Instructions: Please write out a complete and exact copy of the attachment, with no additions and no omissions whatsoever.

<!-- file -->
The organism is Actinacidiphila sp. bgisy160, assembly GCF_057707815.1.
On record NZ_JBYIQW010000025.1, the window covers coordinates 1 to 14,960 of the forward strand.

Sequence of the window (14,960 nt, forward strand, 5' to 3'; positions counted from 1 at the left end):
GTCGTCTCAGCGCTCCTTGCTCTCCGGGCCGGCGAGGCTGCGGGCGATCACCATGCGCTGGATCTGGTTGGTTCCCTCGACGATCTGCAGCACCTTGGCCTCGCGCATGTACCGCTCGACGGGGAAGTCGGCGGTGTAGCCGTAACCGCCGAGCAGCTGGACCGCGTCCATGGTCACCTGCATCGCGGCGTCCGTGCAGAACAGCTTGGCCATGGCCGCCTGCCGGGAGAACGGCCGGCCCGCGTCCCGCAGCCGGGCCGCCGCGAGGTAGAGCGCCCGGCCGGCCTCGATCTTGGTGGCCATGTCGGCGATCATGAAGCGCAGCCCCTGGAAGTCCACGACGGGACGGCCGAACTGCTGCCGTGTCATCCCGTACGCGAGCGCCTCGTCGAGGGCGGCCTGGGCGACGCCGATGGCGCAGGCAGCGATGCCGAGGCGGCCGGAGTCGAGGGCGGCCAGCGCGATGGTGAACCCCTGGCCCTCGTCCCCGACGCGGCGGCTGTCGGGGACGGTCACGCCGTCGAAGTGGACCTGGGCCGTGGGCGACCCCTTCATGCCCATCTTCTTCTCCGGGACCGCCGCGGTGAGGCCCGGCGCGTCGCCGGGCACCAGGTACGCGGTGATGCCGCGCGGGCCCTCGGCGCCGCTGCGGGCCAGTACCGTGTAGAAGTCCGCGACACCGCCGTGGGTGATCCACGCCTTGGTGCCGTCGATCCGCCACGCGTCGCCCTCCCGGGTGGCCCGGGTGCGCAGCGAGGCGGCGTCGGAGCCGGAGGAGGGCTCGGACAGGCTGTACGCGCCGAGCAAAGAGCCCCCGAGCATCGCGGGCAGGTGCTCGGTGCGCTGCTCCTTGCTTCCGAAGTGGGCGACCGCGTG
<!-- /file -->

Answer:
The organism is Actinacidiphila sp. bgisy160, assembly GCF_057707815.1.
On record NZ_JBYIQW010000025.1, the window covers coordinates 1 to 14,960 of the forward strand.

Sequence of the window (14,960 nt, forward strand, 5' to 3'; positions counted from 1 at the left end):
GTCGTCTCAGCGCTCCTTGCTCTCCGGGCCGGCGAGGCTGCGGGCGATCACCATGCGCTGGATCTGGTTGGTTCCCTCGACGATCTGCAGCACCTTGGCCTCGCGCATGTACCGCTCGACGGGGAAGTCGGCGGTGTAGCCGTAACCGCCGAGCAGCTGGACCGCGTCCATGGTCACCTGCATCGCGGCGTCCGTGCAGAACAGCTTGGCCATGGCCGCCTGCCGGGAGAACGGCCGGCCCGCGTCCCGCAGCCGGGCCGCCGCGAGGTAGAGCGCCCGGCCGGCCTCGATCTTGGTGGCCATGTCGGCGATCATGAAGCGCAGCCCCTGGAAGTCCACGACGGGACGGCCGAACTGCTGCCGTGTCATCCCGTACGCGAGCGCCTCGTCGAGGGCGGCCTGGGCGACGCCGATGGCGCAGGCAGCGATGCCGAGGCGGCCGGAGTCGAGGGCGGCCAGCGCGATGGTGAACCCCTGGCCCTCGTCCCCGACGCGGCGGCTGTCGGGGACGGTCACGCCGTCGAAGTGGACCTGGGCCGTGGGCGACCCCTTCATGCCCATCTTCTTCTCCGGGACCGCCGCGGTGAGGCCCGGCGCGTCGCCGGGCACCAGGTACGCGGTGATGCCGCGCGGGCCCTCGGCGCCGCTGCGGGCCAGTACCGTGTAGAAGTCCGCGACACCGCCGTGGGTGATCCACGCCTTGGTGCCGTCGATCCGCCACGCGTCGCCCTCCCGGGTGGCCCGGGTGCGCAGCGAGGCGGCGTCGGAGCCGGAGGAGGGCTCGGACAGGCTGTACGCGCCGAGCAAAGAGCCCCCGAGCATCGCGGGCAGGTGCTCGGTGCGCTGCTCCTTGCTTCCGAAGTGGGCGACCGCGTG